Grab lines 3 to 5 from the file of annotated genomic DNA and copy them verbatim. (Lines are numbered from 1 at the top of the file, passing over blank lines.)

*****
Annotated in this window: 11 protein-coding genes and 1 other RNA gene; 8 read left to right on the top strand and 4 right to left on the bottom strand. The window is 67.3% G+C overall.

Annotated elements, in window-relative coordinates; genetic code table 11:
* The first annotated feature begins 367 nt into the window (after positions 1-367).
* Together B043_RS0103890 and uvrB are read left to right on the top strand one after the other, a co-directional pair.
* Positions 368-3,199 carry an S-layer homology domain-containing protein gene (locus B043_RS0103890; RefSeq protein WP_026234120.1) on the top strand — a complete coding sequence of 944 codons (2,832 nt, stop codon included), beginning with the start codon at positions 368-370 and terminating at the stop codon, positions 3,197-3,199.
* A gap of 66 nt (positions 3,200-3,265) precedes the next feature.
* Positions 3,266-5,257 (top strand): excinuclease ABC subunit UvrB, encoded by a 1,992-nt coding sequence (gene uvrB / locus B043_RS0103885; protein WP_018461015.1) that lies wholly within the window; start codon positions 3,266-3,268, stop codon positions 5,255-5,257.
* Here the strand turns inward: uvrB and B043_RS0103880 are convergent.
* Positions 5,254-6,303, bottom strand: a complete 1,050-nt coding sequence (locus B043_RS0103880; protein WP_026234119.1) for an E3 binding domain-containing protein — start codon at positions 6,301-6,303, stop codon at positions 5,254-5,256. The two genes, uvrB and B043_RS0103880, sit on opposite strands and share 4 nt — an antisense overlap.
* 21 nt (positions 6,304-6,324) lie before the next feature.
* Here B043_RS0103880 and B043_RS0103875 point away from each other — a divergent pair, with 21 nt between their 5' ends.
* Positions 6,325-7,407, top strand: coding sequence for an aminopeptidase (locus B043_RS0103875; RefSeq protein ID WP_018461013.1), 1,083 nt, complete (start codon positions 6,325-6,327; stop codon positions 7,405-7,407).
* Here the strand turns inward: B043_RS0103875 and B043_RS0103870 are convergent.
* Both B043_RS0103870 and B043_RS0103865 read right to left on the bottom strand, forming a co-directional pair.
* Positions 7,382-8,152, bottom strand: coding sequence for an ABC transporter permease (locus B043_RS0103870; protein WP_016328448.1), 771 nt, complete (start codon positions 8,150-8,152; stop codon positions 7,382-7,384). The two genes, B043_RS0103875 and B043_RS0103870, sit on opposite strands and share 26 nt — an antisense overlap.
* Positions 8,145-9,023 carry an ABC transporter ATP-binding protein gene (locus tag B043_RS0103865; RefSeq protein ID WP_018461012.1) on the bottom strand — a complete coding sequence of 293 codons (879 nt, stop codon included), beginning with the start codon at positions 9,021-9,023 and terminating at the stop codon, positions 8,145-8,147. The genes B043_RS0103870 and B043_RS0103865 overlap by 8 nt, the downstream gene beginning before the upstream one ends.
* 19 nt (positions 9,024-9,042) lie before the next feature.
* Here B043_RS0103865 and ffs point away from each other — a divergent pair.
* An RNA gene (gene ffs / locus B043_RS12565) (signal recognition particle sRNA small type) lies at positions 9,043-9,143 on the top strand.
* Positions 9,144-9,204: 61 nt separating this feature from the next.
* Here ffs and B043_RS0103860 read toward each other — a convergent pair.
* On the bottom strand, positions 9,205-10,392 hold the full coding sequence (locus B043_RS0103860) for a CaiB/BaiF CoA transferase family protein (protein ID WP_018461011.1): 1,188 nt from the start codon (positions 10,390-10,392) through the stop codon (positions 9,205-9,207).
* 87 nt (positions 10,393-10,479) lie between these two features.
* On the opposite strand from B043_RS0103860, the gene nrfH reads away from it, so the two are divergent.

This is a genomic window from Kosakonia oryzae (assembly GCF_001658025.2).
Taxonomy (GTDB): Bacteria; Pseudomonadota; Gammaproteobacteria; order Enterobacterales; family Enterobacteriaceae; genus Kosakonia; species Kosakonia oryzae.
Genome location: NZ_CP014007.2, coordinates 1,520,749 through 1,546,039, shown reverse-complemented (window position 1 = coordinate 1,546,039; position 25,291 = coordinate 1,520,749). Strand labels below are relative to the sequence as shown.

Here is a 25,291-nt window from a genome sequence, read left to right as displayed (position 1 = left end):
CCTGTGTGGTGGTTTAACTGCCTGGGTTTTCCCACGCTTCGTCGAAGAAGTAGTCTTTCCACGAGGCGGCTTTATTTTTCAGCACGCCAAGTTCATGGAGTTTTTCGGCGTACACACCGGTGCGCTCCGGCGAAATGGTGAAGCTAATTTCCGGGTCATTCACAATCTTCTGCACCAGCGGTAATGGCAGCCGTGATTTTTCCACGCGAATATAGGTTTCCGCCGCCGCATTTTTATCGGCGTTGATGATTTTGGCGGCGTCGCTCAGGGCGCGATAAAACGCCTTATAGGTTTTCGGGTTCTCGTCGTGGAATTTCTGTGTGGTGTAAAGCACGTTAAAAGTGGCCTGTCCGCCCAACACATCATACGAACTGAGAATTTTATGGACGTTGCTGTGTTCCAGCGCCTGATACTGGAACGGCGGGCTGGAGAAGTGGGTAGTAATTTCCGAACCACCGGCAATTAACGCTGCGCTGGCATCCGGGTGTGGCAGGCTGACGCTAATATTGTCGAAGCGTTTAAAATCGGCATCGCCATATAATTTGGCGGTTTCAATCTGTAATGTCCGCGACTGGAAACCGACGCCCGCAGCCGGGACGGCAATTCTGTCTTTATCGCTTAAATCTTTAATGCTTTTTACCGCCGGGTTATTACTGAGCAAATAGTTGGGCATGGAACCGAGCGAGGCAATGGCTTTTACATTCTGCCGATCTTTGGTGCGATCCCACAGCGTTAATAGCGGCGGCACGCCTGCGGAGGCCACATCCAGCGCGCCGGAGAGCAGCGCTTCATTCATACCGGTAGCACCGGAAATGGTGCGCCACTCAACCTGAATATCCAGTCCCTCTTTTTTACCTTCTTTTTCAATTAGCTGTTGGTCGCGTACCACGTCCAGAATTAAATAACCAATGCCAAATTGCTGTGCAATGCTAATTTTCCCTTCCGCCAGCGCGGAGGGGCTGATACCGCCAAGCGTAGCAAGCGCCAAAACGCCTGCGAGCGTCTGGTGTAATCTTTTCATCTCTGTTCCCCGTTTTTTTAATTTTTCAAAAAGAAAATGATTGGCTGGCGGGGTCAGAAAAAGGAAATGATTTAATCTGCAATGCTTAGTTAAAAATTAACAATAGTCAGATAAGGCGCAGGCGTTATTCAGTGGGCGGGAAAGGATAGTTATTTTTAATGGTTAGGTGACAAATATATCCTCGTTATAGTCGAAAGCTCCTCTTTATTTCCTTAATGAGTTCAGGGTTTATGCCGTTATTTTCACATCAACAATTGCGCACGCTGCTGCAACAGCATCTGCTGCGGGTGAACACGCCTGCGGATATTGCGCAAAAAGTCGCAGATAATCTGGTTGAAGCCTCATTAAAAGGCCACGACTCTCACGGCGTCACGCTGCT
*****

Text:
* The first annotated feature begins 367 nt into the window (after positions 1-367).
* Together B043_RS0103890 and uvrB are read left to right on the top strand one after the other, a co-directional pair.
* Positions 368-3,199 carry an S-layer homology domain-containing protein gene (locus B043_RS0103890; RefSeq protein WP_026234120.1) on the top strand — a complete coding sequence of 944 codons (2,832 nt, stop codon included), beginning with the start codon at positions 368-370 and terminating at the stop codon, positions 3,197-3,199.